Alconbury or Alkmundbury, a parish in Huntingdonshire, on the Alconbury brook, near Ermine Street, 3 miles from Abbots Ripton station on the G.N.R., and 5 NW from Huntingdon, under which it has a post, money order, and telegraph office. Acreage, 3797; population, 654. Alconbury Hill commands a fine view. Alconbury brook rises on the confines of Northamptonshire, and runs about 3 miles south-eastward to the Ouse at Huntingdon. The living includes Alconbury-Weston, and is a vicarage in the diocese of Ely; net yearly value, £230 with residence. Patrons, the Dean and Chapter of Westminster. The church is an ancient building of Barnack rag and rubble in the Early English style. There is also a Wesleyan chapel. Alconbury-Weston is a parish about 1 mile W of Alconbury, united to Alconbury ecclesiastically and forming the parish of Alconbury-cum-Weston. Acreage, 1735; population, 337. Here is a Mission room, built in 1879, and a Baptist chapel. There is one church for the two parishes, restored in 1877, when the tower was entirely rebuilt.
The following is a list of the administrative units in which this place was either wholly or partly included.
|Ecclesiastical parish||Alconbury St. Peter and St. Paul|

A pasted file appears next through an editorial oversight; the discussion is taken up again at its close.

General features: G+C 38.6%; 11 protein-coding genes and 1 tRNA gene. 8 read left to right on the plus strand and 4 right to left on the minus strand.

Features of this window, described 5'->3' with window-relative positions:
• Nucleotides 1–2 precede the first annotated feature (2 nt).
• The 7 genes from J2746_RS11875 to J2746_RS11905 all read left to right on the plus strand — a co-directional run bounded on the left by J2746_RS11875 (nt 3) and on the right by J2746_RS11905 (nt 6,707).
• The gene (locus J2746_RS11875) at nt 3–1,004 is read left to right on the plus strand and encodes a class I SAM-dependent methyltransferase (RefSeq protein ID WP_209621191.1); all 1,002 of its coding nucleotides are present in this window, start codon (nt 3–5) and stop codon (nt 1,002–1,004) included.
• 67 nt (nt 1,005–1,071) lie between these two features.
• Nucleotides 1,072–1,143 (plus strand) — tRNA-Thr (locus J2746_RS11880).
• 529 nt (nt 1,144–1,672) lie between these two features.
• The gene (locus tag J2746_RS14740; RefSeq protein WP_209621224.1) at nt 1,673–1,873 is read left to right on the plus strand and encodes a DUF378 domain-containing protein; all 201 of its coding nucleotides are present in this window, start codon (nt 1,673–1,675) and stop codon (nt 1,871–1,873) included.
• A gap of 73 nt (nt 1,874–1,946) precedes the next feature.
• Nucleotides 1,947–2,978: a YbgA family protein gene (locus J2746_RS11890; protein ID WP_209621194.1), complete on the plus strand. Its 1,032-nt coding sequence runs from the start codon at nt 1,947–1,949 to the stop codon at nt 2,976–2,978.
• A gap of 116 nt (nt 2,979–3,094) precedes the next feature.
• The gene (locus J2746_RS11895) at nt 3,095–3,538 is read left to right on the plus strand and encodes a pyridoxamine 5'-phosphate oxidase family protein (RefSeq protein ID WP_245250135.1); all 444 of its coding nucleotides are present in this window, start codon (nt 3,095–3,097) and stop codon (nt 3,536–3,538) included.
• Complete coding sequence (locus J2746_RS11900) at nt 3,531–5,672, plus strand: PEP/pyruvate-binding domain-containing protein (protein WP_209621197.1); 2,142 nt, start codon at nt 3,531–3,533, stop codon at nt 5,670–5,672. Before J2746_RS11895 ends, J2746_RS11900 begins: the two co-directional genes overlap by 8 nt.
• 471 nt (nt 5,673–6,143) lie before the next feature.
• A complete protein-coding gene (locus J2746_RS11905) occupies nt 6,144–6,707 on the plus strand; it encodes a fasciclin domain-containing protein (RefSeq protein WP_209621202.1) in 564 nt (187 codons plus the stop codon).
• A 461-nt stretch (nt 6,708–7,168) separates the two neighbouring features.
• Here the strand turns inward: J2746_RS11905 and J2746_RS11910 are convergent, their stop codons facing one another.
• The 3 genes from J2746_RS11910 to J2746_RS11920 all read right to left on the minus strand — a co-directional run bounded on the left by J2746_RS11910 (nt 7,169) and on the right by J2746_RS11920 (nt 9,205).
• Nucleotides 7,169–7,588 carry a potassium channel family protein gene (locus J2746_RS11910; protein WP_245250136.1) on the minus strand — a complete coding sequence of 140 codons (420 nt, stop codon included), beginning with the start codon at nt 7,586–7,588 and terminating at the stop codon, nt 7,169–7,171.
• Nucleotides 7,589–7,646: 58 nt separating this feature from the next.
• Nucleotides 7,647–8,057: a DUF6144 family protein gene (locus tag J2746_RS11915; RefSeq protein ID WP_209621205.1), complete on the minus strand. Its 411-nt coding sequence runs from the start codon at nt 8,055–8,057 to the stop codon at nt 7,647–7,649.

|Poor Law union||Huntingdon|
Any dates in this table should be used as a guide only.
The register dates from the year 1559.
Church of England
SS. Peter and Paul (parish church)
The church of SS. Peter and Paul is a building of Barnack rag and rubble, in the Early English style, consisting of chancel, clerestoried nave, aisles, south porch and an embattled western tower with spire, containing a clock and 6 bells, 3 of which were recast and a new one added in 1877; the church was thoroughly restored in 1877, under the direction of Mr. Ewan Christian, architect, at a cost of about £5,000, when the lower part of the tower was under-built, the pews replaced by open benches, and an organ presented by G. J. Rust esq.: a memorial window to the late James Rust esq. was erected about 1877, and another, to the late Mrs. Rust, in 1902: there are 450 sittings. In 1902 a brass lectern was placed on the communion table.
For general information about Civil Registration (births, marriages and deaths) see the Civil Registration page.
Directories & Gazetteers
We have transcribed the entry for Alconbury from the following:
- Samuel Lewis' A Topographical Dictionary of England, by Samuel Lewis, seventh edition, published 1858. (Alconbury (St. Peter and St. Paul))
Land and Property
The Return of Owners of Land in 1873 for Huntindonshire is available to browse.
Online maps of Alconbury are available from a number of sites: